Youths push for expanding NSTP instead reviving mandatory ROTC
MANILA, Philippines — Two youth groups on Monday called for the expansion of the National Service Training Program (NSTP) instead of the revival of the mandatory Reserve Officers’ Training Corps (ROTC).
Justine Luis Balane, chair of the Akbayan Youth, explained the idea during a Senate subcommittee hearing on making ROTC compulsory.
“Whatever the students choose – whether ROTC, Civic Welfare Training Service, or Literacy Training Service — all of those are forms of showing one’s love for the country. The youth should be free to choose how they want to serve their motherland,” Balane said in Filipino.
Requiring the ROTC, according to Balane, strips the youth of the freedom to choose the program most suitable for their skills and talents.
“We believe that to ensure that our future is safe it’s important that we broaden our concept of security because the foundation of peace, order, and justice lies in the people’s economic security, health security — which as we know was made vulnerable during the pandemic — and the security of people who have the knowledge of reading and science,” Balane said.
These, he said, can be addressed under an expanded NSTP and not through the mandatory ROTC.
“Our recommendation is that, instead of making ROTC mandatory, we should extend the NSTP,” Balane said.
The NSTP should branch out to involve students in combating disinformation, improving cybersecurity, data science and technology, and addressing the health needs of the country, he added.
“It’s important to increase the programs under the NSTP so that the youth can be free to choose how they can help others,” Balane said.
Addressing the learning crisis
Ken Gilo, chair of the Student Council Alliance of the Philippines (SCAP), echoed Balane’s suggestion.
He also stressed the need to redirect government efforts to address the learning crisis, citing the learning poverty and dropout rates among students nationwide.
“These are some of the indications that our education sector is in a crisis and that it needs attention and funds. We can say the Senate will find a way to fund the program. But if that’s the case, it got SCAP thinking that we already have the capacity and funds all along,” he said in Filipino.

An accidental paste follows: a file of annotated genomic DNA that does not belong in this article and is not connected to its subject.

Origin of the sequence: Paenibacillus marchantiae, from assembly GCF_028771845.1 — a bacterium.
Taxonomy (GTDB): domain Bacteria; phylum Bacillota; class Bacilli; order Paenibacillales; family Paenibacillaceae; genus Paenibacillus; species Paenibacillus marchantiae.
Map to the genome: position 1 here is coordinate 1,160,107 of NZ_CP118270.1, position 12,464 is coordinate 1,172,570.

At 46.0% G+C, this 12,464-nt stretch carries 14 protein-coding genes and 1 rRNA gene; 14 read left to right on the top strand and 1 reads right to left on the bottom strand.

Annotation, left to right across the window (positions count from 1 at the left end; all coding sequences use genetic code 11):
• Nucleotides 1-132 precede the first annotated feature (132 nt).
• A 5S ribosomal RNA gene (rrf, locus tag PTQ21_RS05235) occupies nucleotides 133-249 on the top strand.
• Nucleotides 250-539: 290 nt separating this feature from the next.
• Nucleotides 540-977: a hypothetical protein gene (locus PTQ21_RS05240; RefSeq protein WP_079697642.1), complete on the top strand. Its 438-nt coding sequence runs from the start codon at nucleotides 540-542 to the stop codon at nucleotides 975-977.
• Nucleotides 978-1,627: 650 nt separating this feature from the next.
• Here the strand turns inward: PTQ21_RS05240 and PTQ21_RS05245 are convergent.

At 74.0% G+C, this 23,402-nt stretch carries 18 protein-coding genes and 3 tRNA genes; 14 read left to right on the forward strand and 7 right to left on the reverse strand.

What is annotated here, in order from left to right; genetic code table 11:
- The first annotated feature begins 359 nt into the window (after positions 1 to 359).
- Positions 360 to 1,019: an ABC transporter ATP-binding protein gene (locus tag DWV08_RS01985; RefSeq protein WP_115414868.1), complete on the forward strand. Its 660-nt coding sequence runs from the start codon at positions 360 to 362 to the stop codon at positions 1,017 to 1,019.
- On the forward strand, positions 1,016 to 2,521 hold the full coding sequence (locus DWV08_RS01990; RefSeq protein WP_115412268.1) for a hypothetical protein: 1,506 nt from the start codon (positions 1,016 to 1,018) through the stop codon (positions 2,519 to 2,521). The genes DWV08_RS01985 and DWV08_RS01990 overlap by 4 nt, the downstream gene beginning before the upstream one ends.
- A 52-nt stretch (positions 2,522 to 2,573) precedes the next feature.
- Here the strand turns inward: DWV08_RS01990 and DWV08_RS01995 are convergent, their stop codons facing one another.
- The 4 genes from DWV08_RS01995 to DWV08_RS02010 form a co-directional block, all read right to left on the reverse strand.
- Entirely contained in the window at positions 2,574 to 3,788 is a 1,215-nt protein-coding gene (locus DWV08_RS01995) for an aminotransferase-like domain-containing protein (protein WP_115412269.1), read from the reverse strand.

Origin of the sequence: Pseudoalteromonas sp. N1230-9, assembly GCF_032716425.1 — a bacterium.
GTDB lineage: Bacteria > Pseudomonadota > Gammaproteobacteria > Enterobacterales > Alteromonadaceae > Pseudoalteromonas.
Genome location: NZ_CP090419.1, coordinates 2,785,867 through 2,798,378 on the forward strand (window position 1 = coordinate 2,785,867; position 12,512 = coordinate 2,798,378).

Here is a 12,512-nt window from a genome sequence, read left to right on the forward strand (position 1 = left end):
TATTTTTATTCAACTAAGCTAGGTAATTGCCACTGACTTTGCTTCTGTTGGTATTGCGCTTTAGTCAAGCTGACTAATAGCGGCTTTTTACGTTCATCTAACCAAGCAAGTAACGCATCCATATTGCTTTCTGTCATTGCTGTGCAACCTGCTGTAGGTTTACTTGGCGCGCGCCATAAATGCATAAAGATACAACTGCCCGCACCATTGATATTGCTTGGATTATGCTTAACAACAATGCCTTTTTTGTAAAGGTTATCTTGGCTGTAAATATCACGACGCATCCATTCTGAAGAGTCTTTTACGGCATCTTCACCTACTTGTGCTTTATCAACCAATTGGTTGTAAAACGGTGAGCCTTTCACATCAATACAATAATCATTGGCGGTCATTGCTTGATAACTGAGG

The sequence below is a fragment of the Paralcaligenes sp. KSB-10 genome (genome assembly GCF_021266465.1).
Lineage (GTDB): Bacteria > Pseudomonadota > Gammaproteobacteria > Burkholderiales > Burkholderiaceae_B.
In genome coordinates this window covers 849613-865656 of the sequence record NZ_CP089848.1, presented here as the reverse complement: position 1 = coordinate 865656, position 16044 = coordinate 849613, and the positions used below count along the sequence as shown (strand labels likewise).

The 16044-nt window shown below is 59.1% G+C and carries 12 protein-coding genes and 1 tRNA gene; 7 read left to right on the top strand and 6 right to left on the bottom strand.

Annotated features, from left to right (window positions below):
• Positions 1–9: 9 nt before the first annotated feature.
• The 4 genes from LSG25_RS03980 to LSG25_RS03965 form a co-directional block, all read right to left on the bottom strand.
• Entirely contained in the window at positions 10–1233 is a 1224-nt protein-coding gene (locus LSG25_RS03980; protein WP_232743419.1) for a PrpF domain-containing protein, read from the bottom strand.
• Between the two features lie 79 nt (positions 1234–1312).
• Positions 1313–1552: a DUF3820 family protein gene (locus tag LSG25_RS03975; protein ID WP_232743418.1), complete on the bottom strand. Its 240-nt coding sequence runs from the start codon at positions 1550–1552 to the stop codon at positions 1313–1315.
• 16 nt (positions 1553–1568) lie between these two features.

Gilo said the budget for the implementation of the ROTC program could instead be used to build lacking classrooms, provide gadgets and other educational materials for students, and hire more guidance counselors in schools to augment efforts that would address the rising suicide cases among students.
“If we can find a way to get funds, I hope we can prioritize the factors causing the education crisis and burdening ordinary students,” he said.
Gilo similarly called to expand the NSTP to maximize the expertise of every student.
But Sen. Ronald “Bato” dela Rosa — a staunch advocate for the revival of mandatory ROTC — said these calls had no bearing on the issue.
Asked in a press briefing what the effect would be of the students’ suggestion, he said: “None. It has no bearing. As I said, that’s in the Constitution. The Constitution is very clear in what it says.”
He cited Section 4, Article 2 of the Constitution which states: “The prime duty of the government is to serve and protect the people. The government may call upon the people to defend the State and, in fulfillment thereof, all citizens may be required, under conditions provided by law, to render personal, military or civil service.”
“The option to choose personal, civil, military, or civil service, is up to the government. That’s not an option available to every citizen,” he said.
Dela Rosa also argued that the mandatory ROTC program would allow the government to tap students to augment military forces in case of foreign attacks.
Fully implementing mandatory ROTC, which is being eyed to be fully implemented in the academic year 2024-2025, would call for a budget of P16 billion to P20 billion, depending on the composition of personnel running the program, according to an estimate by the Department of National Defense (DND).
But the DND said the amount might decrease once other considerations are factored in.
One consideration, for example, is the proposal of Commissioner Prospero de Vera III of the Commission on Higher Education to use and cluster the existing ROTC offices in higher education institutions to trim down costs.
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